Lose sight of the bigger picture Particular solutions, when implemented, can cause problems elsewhere in the system

Slide11

2. Incomplete knowledge

Fishing – population

dynamics

Fishing stock recovery

Impacts on fishingcommunities

Cultural attitudes towards seafood

Adapted from:

Leach

, M.,

Scoones

, I., & Stirling, A. (2010).

Dynamic

sustainabilities

: technology, environment, social justice

.

Earthscan

.

Slide12

3. Power dimensions

Tackling complex problems is essentially a political process… …Something often denied or downplayed Reliance on bureaucratic, rationalist decision-making frameworksExclusion of groups from decision-making processes

Slide13

What is a System?

System‘a complex whole of related parts’Systems ThinkingThinking about thinkingThe consideration of something in its totality, its interaction with the wider environment, while also considering its constituent parts and their interactions Systems MethodsIncludes concepts, frameworks and methods that support our ability to think systemically in different contexts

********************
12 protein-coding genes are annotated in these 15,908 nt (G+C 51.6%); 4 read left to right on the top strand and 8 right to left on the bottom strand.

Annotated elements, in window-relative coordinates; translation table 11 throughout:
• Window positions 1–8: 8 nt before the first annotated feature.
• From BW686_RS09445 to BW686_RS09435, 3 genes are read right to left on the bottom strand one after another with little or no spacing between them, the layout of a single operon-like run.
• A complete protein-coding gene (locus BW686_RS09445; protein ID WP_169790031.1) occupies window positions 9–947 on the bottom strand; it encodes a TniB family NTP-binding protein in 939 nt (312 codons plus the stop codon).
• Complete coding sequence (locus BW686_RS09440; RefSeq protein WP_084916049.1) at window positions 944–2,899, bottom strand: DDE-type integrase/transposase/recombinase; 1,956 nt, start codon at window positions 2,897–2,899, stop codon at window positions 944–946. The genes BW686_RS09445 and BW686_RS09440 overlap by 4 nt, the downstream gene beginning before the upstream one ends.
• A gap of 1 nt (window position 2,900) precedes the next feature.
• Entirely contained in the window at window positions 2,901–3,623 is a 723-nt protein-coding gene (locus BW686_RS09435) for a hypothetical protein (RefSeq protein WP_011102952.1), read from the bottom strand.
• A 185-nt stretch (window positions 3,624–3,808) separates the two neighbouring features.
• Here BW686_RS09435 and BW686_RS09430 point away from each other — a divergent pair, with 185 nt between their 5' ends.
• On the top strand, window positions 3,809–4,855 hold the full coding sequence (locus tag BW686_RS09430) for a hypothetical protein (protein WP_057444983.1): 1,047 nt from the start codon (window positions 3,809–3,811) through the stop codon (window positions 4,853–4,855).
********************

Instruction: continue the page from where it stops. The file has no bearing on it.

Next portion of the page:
Slide14

A Representation of a Food System

Slide15

System Properties

Systems can have levelsSystem parts can be ‘nested’ in each otherIndividual agents or system parts can aggregate to form patterns of behaviour such as self-organisation and new functions - emergence

Slide16

System Dynamics

System behaviours can form patterns:FixedPeriodicComplexChaotic (random)

Slide17

A Representation of a Food System

Slide18

Complex Adaptive Systems (CAS)

Systems with multiple elements adapting or reacting to the patterns these elements createInteresting properties of CASs:Time / Distance separation of outcomesPath DependenceResilienceTipping Points (self-organised criticality)

Slide19

Nine Meals From Anarchy

New Economics Foundation (NEF) reportAverage person in UK has three days of food available‘Just in time’ supply chain management:Minimises wasteMaximises profitBUT:Assumes tomorrow largely same as todayDependent on functional transport system, electricity & oil

Source:

Simms, A. (2008). Nine Meals from Anarchy: Oil Depletion, Climate Change and the Transition to Resilience.

Schumacher Lecture

.

Slide20